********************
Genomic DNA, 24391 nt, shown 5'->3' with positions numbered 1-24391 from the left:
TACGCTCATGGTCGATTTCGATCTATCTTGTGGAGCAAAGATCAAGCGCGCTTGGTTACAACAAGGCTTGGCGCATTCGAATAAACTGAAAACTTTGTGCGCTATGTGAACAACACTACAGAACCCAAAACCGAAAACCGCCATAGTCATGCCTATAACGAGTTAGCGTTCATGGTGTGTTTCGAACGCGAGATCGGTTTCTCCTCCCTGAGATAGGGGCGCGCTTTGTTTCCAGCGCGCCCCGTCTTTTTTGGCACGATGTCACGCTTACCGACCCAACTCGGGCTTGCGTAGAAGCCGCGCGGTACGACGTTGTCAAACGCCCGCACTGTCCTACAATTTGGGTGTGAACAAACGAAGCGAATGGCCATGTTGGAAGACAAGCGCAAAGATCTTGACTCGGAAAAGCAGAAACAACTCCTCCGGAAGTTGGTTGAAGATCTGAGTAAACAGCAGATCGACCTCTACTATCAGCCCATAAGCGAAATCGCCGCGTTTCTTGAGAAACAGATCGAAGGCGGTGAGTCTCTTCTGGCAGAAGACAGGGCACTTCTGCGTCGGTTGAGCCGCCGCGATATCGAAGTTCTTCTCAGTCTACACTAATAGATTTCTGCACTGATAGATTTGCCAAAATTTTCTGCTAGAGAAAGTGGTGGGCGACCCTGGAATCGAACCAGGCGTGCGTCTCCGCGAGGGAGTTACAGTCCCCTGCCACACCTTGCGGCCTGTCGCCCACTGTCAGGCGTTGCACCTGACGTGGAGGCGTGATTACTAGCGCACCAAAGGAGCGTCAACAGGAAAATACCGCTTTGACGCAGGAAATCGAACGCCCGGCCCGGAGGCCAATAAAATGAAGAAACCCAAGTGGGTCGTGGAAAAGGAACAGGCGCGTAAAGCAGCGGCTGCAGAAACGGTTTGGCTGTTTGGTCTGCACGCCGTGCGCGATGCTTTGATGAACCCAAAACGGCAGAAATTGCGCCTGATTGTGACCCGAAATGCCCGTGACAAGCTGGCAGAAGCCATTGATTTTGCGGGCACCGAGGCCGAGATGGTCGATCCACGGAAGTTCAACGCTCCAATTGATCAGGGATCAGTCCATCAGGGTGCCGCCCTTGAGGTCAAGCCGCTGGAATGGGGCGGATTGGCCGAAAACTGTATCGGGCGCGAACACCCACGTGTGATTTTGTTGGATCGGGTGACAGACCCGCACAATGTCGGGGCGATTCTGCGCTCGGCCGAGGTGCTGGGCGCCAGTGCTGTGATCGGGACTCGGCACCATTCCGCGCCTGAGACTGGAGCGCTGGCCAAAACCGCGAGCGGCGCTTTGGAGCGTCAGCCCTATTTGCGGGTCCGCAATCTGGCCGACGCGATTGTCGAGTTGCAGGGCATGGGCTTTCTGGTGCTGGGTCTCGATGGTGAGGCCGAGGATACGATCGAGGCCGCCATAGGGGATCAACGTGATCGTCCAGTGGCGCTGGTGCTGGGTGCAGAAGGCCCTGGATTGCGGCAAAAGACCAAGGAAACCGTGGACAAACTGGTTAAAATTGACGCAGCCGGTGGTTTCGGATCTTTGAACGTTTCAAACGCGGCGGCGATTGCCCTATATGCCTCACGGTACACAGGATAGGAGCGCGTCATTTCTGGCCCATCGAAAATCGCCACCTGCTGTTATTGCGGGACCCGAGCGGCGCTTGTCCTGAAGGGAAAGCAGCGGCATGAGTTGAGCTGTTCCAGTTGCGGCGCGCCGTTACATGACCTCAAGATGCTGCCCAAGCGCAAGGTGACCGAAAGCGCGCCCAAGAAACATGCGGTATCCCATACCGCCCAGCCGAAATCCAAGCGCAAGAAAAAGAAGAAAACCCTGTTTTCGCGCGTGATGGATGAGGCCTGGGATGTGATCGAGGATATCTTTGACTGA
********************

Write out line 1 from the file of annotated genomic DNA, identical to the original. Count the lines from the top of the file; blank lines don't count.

Genomic DNA, 24391 nt, shown 5'->3' with positions numbered 1-24391 from the left: